One-quarter of multinational companies have no contingency plans should the U.S.-China trade war drag on, according to a survey that gathered more than 260 anonymous responses from businesses.
“When asked about how many months’ worth of contingency plans their organization has in place to cope with the effects of the trade war, the answers showed that companies were still falling short in terms of risk mitigation planning,” wrote the authors of the study, which was conducted by German logistics company DHL.
Twenty-five percent of respondents said they had no contingency plans, 20.4 percent said they had plans for up to six months and 34 percent said they had prepared for six to 18 months out.
The companies represented industries including health care, technology, automotive, energy, retail, chemicals and more, according to DHL.
The least prepared sectors were engineering and manufacturing (47.6 percent had no contingency plans) and automotive and mobility (40 percent had no plans).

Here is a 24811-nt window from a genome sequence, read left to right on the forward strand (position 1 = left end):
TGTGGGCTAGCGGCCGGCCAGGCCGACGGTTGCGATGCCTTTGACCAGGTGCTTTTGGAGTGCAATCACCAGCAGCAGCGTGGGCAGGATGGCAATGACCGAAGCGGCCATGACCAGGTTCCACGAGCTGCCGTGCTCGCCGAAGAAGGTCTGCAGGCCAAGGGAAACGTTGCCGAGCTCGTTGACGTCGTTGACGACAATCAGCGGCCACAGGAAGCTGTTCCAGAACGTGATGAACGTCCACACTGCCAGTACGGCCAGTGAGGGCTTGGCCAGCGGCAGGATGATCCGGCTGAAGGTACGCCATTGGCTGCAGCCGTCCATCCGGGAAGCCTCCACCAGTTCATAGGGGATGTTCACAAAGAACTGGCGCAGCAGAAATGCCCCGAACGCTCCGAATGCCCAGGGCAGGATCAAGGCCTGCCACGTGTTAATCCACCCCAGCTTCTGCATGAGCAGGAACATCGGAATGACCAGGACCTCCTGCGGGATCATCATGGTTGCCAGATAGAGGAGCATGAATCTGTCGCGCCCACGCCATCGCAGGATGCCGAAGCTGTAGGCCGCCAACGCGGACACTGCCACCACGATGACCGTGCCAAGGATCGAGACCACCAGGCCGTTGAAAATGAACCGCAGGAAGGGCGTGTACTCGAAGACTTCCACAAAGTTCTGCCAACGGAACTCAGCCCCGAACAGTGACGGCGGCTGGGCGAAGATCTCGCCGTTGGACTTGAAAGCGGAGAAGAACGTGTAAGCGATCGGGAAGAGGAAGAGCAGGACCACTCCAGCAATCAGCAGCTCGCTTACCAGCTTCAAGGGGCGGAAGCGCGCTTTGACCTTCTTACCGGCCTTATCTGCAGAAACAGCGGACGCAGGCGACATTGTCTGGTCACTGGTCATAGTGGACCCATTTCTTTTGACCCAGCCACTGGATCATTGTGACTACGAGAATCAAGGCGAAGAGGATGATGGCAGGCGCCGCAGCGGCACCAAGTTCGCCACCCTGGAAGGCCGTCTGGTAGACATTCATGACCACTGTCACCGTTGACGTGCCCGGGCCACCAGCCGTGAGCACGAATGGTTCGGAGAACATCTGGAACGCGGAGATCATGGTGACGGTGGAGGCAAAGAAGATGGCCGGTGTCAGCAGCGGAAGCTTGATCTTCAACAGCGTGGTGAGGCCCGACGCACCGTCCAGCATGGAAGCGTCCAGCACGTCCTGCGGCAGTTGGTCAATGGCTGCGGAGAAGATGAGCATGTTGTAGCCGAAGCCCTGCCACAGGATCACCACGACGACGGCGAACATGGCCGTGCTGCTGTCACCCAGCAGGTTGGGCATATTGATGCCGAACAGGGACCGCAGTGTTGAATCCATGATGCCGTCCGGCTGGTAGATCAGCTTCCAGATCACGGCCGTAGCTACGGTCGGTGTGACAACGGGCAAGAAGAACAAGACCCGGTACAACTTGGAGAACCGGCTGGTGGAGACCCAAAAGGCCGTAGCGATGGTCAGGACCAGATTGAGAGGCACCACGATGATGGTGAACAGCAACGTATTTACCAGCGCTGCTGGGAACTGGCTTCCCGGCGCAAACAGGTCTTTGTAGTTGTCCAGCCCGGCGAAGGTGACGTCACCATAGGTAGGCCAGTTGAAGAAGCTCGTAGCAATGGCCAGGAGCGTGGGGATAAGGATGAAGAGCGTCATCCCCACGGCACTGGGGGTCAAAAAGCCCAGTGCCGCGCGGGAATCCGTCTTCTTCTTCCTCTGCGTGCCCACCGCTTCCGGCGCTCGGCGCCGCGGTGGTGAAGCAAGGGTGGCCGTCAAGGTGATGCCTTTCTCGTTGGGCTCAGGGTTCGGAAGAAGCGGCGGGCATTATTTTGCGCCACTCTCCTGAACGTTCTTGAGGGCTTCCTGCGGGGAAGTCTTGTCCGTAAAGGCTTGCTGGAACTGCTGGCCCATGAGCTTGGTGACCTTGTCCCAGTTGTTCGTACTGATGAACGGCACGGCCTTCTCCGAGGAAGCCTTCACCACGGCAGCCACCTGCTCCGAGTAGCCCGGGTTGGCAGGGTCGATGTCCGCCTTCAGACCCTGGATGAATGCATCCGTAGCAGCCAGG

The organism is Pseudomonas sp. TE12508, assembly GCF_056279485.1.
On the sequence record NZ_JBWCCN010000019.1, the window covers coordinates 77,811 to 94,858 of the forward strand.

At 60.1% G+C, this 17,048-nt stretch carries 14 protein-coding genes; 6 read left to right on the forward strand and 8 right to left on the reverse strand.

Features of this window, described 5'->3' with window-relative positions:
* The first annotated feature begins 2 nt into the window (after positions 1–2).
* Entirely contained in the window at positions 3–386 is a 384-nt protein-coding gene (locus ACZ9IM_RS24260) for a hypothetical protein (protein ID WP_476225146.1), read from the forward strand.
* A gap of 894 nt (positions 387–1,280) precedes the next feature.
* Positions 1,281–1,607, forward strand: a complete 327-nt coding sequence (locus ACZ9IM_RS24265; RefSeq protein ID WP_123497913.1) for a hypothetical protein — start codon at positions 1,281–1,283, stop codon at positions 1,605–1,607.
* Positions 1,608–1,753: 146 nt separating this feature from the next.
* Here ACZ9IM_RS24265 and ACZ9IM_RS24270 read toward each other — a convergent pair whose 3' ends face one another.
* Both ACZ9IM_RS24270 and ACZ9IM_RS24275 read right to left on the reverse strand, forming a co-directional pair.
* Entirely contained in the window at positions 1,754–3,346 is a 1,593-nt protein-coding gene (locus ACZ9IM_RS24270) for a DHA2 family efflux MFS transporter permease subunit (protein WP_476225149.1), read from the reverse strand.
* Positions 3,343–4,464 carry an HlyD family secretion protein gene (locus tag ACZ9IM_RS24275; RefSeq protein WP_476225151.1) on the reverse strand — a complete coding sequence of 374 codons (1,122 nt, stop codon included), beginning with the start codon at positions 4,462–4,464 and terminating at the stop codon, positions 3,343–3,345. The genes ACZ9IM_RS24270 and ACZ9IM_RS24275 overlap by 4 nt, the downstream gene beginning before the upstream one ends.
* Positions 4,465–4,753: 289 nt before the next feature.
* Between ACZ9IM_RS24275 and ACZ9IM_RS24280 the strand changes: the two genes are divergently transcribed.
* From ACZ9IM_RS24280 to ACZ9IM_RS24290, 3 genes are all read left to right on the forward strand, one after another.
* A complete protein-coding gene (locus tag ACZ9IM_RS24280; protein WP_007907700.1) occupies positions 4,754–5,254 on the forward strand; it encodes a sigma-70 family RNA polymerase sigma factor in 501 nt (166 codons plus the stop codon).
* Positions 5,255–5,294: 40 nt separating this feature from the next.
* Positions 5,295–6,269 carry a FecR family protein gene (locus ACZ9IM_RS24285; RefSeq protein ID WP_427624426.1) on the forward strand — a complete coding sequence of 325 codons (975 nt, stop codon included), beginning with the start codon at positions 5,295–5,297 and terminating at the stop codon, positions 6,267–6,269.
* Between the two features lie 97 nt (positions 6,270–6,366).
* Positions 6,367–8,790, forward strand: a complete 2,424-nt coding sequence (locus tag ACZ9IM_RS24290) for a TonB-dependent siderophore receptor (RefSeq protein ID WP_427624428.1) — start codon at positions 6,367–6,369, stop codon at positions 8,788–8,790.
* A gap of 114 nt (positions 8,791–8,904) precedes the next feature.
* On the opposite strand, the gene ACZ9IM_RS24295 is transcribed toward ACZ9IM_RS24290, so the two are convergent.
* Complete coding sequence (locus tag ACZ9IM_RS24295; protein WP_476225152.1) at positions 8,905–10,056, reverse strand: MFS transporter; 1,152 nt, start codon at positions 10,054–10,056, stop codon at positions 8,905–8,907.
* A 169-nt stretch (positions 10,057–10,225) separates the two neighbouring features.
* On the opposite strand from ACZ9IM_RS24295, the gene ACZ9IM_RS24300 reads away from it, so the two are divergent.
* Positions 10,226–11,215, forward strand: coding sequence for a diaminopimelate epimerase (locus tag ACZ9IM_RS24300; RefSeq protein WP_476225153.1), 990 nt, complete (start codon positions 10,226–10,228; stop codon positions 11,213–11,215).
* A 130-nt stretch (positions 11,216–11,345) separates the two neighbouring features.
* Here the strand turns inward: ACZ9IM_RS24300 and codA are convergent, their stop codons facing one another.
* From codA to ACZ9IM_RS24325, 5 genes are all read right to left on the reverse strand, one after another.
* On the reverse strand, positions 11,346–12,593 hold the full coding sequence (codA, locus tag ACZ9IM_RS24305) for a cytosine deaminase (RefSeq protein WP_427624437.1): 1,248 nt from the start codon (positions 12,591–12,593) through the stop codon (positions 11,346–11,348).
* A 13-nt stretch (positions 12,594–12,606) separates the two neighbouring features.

Even though a big chunk of firms surveyed said they had no contingency plans, more than two-thirds reported being impacted by U.S.-China trade tensions.
China expects the U.S. to roll back some tariffs on its exports as part of a trade deal, an official newspaper said Monday, reiterating Beijing’s insistence that President Trump’s administration can be “flexible” and “reasonable.”
The comments come amid negotiations on a preliminary “phase one” agreement aimed at resolving the tariff war between the world’s two largest economies.
New U.S. tariffs are set to kick in on many Chinese-made products as of Dec. 15. A preliminary deal could avert that.
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